Dieckmann condensation

Schematic of the Dieckmann condensation. Reagents: joined esters with alpha hydrogens, metal hydroxide, alcohol, acid work-up. Product: cyclic beta-keto ester.

The Dieckmann condensation is an organic reaction used to form a carbon-carbon bond between two tethered ester groups using an alkoxide base in alcohol to make a cyclic β-keto ester. This reaction is essentially an intramolecular form of the Claisen condensation. One ester group of the starting material must have an α-hydrogen which is abstracted by the base to form an enolate and alcohol. The enolate then attacks the carbonyl carbon of another ester molecule, an OR group is released to regenerate the base, and the final β-keto ester product is formed. The product in base is then deprotonated again to form another enolate intermediate and acid-workup is required to isolate the final cyclic β-keto ester product.[1]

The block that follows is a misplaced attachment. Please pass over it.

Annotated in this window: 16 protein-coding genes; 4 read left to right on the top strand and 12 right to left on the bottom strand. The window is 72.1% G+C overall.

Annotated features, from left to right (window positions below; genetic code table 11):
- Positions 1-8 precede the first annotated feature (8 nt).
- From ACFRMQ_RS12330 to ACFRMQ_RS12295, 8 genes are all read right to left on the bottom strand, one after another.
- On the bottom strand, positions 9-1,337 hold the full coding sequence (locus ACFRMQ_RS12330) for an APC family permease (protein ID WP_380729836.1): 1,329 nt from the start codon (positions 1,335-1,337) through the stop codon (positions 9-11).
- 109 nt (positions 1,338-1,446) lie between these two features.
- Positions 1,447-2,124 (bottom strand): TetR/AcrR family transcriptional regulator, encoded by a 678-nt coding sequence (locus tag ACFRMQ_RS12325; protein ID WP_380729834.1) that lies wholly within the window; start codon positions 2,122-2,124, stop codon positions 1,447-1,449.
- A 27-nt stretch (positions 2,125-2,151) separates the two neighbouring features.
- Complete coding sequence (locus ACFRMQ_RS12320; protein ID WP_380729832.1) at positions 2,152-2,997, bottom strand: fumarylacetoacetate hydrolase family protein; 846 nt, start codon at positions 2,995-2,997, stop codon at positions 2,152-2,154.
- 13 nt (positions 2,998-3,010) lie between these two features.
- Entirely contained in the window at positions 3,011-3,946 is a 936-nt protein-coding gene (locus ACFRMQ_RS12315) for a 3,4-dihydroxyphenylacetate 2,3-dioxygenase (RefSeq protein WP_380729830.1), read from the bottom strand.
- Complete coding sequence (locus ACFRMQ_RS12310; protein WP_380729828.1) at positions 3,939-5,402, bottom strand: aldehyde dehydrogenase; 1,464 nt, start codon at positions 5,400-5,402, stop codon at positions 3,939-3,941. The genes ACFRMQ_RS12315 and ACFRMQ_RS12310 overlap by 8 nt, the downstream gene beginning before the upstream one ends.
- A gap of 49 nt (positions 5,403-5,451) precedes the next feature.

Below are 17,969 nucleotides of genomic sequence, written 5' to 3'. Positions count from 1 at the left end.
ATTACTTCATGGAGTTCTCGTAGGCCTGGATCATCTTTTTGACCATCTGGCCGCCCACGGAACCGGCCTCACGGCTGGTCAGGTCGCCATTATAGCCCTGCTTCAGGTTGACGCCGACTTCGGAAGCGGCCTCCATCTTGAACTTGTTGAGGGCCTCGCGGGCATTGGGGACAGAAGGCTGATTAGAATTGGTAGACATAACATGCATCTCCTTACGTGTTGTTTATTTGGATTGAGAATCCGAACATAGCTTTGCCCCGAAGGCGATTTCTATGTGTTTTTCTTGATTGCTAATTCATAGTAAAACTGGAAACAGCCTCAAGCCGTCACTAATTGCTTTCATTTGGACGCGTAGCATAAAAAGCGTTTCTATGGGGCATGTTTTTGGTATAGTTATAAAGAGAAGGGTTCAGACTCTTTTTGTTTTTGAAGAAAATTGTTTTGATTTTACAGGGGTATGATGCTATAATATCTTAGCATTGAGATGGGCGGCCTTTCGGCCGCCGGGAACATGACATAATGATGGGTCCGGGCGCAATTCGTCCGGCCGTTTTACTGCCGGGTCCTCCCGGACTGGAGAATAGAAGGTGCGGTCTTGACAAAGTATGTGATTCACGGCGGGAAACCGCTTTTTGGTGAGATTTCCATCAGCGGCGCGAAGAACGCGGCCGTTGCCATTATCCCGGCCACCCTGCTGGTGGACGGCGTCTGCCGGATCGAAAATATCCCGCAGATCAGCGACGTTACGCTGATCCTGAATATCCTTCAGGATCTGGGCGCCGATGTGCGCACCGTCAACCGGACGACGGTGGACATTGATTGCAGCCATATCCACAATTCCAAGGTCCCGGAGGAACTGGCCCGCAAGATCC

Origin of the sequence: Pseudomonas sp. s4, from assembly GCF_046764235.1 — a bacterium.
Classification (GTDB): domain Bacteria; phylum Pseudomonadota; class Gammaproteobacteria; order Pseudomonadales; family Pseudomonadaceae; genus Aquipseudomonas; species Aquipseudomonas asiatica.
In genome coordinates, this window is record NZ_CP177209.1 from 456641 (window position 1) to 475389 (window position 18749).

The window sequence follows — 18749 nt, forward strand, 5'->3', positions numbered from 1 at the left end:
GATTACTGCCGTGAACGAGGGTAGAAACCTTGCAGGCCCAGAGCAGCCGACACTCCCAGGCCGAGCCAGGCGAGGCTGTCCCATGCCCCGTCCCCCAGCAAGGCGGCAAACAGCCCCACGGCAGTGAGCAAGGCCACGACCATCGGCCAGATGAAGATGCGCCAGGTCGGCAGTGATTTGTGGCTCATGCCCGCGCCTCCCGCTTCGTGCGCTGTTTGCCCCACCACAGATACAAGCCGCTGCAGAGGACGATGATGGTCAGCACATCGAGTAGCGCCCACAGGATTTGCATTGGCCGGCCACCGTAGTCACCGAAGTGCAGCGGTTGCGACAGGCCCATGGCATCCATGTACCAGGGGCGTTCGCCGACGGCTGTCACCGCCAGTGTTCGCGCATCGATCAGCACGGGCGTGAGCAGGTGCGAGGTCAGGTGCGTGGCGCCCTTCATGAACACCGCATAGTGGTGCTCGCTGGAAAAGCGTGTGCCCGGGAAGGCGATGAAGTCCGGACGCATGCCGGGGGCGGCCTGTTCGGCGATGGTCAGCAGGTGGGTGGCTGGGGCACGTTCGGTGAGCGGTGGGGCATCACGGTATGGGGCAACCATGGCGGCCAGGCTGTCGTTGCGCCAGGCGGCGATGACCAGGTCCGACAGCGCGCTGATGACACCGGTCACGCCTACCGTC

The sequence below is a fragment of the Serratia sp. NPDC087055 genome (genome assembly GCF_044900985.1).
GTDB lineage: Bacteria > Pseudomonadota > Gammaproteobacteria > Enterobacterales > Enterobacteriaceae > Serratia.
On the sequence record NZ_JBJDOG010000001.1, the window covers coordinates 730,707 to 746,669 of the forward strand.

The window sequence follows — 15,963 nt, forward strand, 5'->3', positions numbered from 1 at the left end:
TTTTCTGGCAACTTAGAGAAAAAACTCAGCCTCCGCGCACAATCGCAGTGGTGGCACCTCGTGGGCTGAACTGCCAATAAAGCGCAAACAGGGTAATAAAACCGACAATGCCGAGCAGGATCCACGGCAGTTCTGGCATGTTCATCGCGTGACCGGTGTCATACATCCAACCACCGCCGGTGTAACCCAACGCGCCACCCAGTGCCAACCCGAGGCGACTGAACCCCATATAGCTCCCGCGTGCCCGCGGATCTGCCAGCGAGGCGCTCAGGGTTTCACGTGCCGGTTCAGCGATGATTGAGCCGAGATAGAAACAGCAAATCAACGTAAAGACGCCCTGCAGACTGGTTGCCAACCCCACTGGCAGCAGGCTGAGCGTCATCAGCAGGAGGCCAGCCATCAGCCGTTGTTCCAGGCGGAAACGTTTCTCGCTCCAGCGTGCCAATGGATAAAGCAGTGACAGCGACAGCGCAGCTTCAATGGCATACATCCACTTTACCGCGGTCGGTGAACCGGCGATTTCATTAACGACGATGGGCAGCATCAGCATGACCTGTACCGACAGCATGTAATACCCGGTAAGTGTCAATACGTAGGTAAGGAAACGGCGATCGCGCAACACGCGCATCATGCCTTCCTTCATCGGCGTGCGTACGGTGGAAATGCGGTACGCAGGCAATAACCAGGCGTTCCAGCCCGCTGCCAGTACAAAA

Mechanism of the Dieckmann condensation. Key steps include enolate formation and acid work-up of a stable intermediate.


Dieckmann, W. Ber. Dtsch. Chem. Ges. 1894, 27, 102–103.